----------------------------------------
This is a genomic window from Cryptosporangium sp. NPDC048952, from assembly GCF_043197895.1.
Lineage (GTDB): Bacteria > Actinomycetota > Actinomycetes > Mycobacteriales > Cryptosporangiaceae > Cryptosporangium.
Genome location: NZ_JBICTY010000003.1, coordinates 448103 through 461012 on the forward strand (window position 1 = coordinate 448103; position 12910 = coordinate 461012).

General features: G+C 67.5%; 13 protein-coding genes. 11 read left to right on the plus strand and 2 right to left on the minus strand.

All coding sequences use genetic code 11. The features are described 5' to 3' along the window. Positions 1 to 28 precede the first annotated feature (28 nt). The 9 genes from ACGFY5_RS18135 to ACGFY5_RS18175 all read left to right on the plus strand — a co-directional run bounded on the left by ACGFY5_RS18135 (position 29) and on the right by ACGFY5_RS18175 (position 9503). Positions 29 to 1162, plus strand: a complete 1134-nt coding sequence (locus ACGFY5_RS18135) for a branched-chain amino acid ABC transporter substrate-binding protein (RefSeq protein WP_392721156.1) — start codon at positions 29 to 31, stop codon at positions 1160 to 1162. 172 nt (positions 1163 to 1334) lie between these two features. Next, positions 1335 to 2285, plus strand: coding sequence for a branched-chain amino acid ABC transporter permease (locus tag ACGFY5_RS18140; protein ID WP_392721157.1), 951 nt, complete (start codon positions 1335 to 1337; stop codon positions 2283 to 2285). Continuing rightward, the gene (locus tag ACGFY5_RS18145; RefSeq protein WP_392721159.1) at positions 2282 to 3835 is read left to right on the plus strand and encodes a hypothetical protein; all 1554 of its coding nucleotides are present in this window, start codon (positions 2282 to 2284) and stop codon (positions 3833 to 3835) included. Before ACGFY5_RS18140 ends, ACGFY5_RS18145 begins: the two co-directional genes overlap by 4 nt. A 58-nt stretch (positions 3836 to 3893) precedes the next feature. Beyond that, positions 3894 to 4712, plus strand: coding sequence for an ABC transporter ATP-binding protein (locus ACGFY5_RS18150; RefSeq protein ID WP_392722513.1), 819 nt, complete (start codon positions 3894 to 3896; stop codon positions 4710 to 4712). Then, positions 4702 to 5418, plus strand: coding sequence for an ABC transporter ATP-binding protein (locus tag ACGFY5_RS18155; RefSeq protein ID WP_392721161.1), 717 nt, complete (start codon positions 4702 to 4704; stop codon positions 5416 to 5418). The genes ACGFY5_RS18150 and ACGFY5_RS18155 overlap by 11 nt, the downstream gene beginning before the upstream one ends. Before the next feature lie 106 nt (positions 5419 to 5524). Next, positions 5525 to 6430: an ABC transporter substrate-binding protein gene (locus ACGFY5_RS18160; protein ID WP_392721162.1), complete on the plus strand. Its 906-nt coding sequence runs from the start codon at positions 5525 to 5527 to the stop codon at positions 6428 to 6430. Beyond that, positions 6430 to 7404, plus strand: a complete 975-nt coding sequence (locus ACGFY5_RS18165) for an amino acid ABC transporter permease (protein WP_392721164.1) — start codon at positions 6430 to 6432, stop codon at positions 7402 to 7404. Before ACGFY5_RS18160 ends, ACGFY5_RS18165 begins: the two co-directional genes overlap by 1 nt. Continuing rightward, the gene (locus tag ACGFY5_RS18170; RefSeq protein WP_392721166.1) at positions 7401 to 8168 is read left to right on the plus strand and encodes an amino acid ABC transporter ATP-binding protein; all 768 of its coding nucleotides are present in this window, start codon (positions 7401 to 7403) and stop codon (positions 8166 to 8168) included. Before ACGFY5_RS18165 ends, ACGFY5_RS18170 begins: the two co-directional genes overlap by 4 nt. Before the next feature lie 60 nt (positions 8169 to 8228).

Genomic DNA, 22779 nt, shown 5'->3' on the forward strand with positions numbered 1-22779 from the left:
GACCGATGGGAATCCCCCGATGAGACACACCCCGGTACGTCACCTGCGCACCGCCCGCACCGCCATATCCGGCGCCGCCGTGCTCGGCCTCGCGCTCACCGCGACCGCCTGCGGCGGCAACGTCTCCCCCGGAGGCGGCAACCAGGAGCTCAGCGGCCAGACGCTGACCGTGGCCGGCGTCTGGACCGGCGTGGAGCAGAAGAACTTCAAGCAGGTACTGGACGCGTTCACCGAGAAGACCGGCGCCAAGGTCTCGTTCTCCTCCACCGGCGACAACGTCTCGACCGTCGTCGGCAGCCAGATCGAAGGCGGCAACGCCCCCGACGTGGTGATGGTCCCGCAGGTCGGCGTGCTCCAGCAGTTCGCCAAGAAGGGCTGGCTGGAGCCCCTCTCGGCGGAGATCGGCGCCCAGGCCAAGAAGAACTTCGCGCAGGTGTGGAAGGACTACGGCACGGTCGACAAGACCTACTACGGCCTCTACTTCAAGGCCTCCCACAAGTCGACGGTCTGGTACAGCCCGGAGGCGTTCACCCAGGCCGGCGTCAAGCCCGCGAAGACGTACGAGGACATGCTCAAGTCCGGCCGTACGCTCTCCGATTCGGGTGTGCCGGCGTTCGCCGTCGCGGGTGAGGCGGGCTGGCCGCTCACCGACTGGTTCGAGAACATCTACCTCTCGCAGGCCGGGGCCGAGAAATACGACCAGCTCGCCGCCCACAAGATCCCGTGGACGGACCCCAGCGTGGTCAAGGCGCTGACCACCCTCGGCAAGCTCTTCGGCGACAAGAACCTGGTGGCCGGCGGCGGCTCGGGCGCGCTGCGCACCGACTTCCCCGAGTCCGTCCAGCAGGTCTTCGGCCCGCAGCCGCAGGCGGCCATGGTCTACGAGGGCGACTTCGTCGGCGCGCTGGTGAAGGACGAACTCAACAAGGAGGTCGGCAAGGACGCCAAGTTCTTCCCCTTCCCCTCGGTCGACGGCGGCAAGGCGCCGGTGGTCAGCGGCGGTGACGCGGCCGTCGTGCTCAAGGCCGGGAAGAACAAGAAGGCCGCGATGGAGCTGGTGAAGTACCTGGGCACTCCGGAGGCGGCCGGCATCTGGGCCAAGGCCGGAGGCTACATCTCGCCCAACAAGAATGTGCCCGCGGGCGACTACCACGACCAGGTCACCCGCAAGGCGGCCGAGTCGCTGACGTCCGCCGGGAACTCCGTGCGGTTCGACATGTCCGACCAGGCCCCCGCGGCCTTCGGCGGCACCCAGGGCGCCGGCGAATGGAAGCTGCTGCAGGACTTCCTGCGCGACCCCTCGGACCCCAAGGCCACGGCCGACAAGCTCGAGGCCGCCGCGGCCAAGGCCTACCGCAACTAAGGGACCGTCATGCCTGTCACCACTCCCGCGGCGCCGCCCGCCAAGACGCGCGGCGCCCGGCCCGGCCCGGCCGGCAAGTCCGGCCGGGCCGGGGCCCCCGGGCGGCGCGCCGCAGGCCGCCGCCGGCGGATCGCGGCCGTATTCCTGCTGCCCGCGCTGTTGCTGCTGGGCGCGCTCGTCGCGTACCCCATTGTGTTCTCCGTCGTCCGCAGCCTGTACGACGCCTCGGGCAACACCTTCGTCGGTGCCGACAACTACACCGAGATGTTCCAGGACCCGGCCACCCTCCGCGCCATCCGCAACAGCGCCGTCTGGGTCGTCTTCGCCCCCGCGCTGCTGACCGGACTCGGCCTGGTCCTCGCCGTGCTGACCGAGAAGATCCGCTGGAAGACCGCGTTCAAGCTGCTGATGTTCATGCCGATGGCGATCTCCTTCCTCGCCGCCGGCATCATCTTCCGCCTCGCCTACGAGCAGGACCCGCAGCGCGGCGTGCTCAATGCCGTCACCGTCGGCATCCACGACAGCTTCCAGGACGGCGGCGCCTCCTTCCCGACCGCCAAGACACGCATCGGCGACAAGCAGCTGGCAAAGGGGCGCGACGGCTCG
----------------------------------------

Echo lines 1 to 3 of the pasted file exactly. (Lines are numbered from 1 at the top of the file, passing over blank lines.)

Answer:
This is a genomic window from Cryptosporangium sp. NPDC048952, from assembly GCF_043197895.1.
Lineage (GTDB): Bacteria > Actinomycetota > Actinomycetes > Mycobacteriales > Cryptosporangiaceae > Cryptosporangium.
Genome location: NZ_JBICTY010000003.1, coordinates 448103 through 461012 on the forward strand (window position 1 = coordinate 448103; position 12910 = coordinate 461012).